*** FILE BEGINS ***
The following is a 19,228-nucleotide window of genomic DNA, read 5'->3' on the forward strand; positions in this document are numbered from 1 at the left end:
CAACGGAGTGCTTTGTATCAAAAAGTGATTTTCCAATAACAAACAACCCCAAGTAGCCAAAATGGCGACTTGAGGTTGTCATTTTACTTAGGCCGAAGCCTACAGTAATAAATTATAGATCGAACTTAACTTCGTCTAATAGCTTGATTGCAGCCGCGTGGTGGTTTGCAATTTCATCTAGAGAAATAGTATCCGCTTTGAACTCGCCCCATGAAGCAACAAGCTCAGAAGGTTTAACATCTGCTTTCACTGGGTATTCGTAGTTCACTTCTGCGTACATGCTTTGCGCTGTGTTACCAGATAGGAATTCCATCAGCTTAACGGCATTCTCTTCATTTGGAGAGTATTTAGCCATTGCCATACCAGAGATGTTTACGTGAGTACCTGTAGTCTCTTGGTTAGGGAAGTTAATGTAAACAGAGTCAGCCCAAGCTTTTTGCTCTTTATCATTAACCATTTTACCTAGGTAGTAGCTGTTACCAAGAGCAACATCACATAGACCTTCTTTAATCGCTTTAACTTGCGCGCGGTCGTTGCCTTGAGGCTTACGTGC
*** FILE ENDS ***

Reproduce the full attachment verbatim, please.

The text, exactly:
The following is a 19,228-nucleotide window of genomic DNA, read 5'->3' on the forward strand; positions in this document are numbered from 1 at the left end:
CAACGGAGTGCTTTGTATCAAAAAGTGATTTTCCAATAACAAACAACCCCAAGTAGCCAAAATGGCGACTTGAGGTTGTCATTTTACTTAGGCCGAAGCCTACAGTAATAAATTATAGATCGAACTTAACTTCGTCTAATAGCTTGATTGCAGCCGCGTGGTGGTTTGCAATTTCATCTAGAGAAATAGTATCCGCTTTGAACTCGCCCCATGAAGCAACAAGCTCAGAAGGTTTAACATCTGCTTTCACTGGGTATTCGTAGTTCACTTCTGCGTACATGCTTTGCGCTGTGTTACCAGATAGGAATTCCATCAGCTTAACGGCATTCTCTTCATTTGGAGAGTATTTAGCCATTGCCATACCAGAGATGTTTACGTGAGTACCTGTAGTCTCTTGGTTAGGGAAGTTAATGTAAACAGAGTCAGCCCAAGCTTTTTGCTCTTTATCATTAACCATTTTACCTAGGTAGTAGCTGTTACCAAGAGCAACATCACATAGACCTTCTTTAATCGCTTTAACTTGCGCGCGGTCGTTGCCTTGAGGCTTACGTGC